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‘The Last Voyage of the Demeter’ is pulpy fun

Universal Pictures
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demetermovie.com

A movie I missed when it was released, but that’s now available through video-on-demand platforms just as it’s leaving theaters, is the Dracula prequel The Last Voyage of the Demeter. It tells the story of the crew who unwittingly bring the vampire to London aboard their ship, and who all get killed along the way.

This does sound like, yawn, another unnecessary origin-story-type horror movie, and that’s not entirely untrue. But also, you can sometimes spin straw into gold, and while this movie isn’t quite gold, it’s at least, I don’t know, really nice-looking straw.

I was sold on the whole thing when the opening text of the film describes the Demeter as arriving to the shore “derelict,” after which a character reads from the ship’s recovered captain’s log that begins, “This is a record… and a warning.” These are clear signs the movie knows exactly what it is, which is to say it’s going to lean hard into the pulp while still playing it all straight. It doesn’t take itself seriously, but it’s also never winking at us, which is a fine line to walk.

Director André Øvredal shoots with an energetic camera, especially early on—there’s movement and excitement even in the more mundane scenes as the crew is being assembled and preparing to embark. And despite the fact that most of the movie takes place at night, we can actually see what’s going on. In an age when a lot of movies look like sludge and seem to be doing their best to make sure we can’t see a thing, this one is lit well and with intention, and, lo and behold, this actually adds to the creepy atmosphere.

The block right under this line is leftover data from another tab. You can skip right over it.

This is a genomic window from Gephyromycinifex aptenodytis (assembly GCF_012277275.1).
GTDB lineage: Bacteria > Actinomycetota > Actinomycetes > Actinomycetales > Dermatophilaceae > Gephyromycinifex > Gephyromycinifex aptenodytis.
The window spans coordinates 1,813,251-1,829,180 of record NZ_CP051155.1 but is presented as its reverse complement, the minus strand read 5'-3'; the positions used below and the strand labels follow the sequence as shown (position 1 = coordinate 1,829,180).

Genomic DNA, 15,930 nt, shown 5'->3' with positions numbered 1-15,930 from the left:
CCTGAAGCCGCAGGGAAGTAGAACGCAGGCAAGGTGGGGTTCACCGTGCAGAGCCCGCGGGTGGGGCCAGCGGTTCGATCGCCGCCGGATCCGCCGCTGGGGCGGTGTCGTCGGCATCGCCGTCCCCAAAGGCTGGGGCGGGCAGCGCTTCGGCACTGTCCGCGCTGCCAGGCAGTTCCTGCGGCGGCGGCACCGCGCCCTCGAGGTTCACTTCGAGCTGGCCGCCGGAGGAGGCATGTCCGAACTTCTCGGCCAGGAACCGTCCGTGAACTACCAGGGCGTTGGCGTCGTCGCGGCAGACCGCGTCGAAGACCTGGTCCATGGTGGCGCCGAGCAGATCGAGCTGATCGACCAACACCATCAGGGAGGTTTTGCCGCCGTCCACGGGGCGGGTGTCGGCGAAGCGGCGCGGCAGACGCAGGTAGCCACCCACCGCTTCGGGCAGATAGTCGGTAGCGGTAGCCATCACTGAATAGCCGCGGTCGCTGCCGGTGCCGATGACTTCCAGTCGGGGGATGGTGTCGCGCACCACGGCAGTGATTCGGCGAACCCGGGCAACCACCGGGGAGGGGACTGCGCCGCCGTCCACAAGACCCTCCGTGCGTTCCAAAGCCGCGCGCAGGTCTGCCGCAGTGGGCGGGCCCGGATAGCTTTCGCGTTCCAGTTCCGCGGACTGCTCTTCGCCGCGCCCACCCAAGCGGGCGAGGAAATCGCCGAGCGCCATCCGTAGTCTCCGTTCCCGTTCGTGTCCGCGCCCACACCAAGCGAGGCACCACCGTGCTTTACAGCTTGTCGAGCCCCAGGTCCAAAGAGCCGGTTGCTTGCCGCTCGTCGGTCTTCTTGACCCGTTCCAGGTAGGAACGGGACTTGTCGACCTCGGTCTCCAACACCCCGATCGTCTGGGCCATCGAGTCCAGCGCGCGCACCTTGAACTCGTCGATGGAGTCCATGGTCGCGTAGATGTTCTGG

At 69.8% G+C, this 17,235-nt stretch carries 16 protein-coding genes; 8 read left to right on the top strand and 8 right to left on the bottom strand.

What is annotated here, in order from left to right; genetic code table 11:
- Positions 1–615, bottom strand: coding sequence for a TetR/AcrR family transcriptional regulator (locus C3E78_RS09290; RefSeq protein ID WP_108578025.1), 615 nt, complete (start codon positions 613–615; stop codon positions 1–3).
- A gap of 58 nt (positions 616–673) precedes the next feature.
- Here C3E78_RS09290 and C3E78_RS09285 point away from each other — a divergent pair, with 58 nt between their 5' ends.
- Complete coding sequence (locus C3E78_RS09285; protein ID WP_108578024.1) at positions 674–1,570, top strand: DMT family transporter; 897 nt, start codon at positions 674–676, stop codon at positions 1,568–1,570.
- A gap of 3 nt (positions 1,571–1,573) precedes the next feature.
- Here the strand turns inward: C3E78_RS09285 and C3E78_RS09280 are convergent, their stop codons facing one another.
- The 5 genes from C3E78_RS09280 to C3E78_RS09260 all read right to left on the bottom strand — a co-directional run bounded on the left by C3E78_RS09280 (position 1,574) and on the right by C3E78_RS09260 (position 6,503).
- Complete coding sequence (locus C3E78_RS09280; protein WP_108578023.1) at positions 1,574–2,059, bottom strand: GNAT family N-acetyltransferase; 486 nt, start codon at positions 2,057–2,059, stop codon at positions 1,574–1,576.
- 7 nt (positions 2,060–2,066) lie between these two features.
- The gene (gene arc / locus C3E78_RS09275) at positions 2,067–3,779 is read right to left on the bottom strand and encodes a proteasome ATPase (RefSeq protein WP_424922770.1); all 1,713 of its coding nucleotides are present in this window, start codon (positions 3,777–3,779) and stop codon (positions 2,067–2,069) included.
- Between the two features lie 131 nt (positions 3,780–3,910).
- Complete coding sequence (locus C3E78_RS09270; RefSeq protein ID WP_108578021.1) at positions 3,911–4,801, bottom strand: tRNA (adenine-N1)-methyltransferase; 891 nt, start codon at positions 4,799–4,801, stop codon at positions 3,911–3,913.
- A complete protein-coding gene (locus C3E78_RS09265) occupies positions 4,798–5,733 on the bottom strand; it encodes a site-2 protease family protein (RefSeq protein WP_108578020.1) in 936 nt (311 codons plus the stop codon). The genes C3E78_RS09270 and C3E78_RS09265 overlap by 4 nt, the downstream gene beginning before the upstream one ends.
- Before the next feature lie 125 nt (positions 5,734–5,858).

The Last Voyage of the Demeter does lose steam about two-thirds of the way through before limping to the end, and while it’s gruesome, a part of me wished it were even more so. But to take a movie that should have been entirely forgettable and turn it into something that even gets you a tiny bit excited about movies, well, we should all celebrate the small victories.

Fletcher Powell has worked at KMUW since 2009 as a producer, reporter, and host. He's been the host of All Things Considered since 2012 and KMUW's movie critic since 2016. Fletcher is a member of the Critics Choice Association.